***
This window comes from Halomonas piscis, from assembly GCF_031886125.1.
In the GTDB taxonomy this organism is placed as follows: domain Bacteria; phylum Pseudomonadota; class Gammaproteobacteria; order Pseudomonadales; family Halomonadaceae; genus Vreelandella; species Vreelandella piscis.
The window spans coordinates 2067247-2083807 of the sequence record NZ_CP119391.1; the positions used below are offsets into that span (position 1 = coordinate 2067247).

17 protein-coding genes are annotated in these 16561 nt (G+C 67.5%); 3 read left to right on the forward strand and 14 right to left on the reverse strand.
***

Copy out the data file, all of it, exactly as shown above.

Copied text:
This window comes from Halomonas piscis, from assembly GCF_031886125.1.
In the GTDB taxonomy this organism is placed as follows: domain Bacteria; phylum Pseudomonadota; class Gammaproteobacteria; order Pseudomonadales; family Halomonadaceae; genus Vreelandella; species Vreelandella piscis.
The window spans coordinates 2067247-2083807 of the sequence record NZ_CP119391.1; the positions used below are offsets into that span (position 1 = coordinate 2067247).

17 protein-coding genes are annotated in these 16561 nt (G+C 67.5%); 3 read left to right on the forward strand and 14 right to left on the reverse strand.